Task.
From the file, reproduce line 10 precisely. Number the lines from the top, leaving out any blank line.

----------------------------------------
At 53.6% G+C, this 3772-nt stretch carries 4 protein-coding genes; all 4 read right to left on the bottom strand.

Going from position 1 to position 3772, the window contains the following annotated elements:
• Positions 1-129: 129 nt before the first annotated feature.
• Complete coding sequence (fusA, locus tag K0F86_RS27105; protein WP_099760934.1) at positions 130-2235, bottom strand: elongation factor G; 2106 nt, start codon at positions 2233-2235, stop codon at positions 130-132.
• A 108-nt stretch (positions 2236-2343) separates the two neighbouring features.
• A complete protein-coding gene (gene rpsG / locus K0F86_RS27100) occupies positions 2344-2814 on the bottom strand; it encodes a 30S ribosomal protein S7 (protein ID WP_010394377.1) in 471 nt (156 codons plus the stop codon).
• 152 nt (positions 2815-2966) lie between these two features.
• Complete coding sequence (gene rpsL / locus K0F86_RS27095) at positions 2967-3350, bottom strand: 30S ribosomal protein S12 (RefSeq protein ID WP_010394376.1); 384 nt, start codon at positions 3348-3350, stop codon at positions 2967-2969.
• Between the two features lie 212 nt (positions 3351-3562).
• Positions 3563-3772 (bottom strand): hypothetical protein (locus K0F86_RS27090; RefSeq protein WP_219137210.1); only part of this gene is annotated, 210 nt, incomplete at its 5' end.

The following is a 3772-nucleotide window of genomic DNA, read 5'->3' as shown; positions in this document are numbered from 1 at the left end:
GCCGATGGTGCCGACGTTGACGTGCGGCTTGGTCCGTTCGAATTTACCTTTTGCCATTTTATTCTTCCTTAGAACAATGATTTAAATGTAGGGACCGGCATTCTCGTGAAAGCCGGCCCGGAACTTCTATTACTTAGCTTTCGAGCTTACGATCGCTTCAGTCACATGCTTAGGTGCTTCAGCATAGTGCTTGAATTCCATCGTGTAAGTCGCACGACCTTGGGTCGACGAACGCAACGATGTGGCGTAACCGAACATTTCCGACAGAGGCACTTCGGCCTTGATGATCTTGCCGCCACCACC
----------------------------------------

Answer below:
• Positions 3563-3772 (bottom strand): hypothetical protein (locus K0F86_RS27090; RefSeq protein WP_219137210.1); only part of this gene is annotated, 210 nt, incomplete at its 5' end.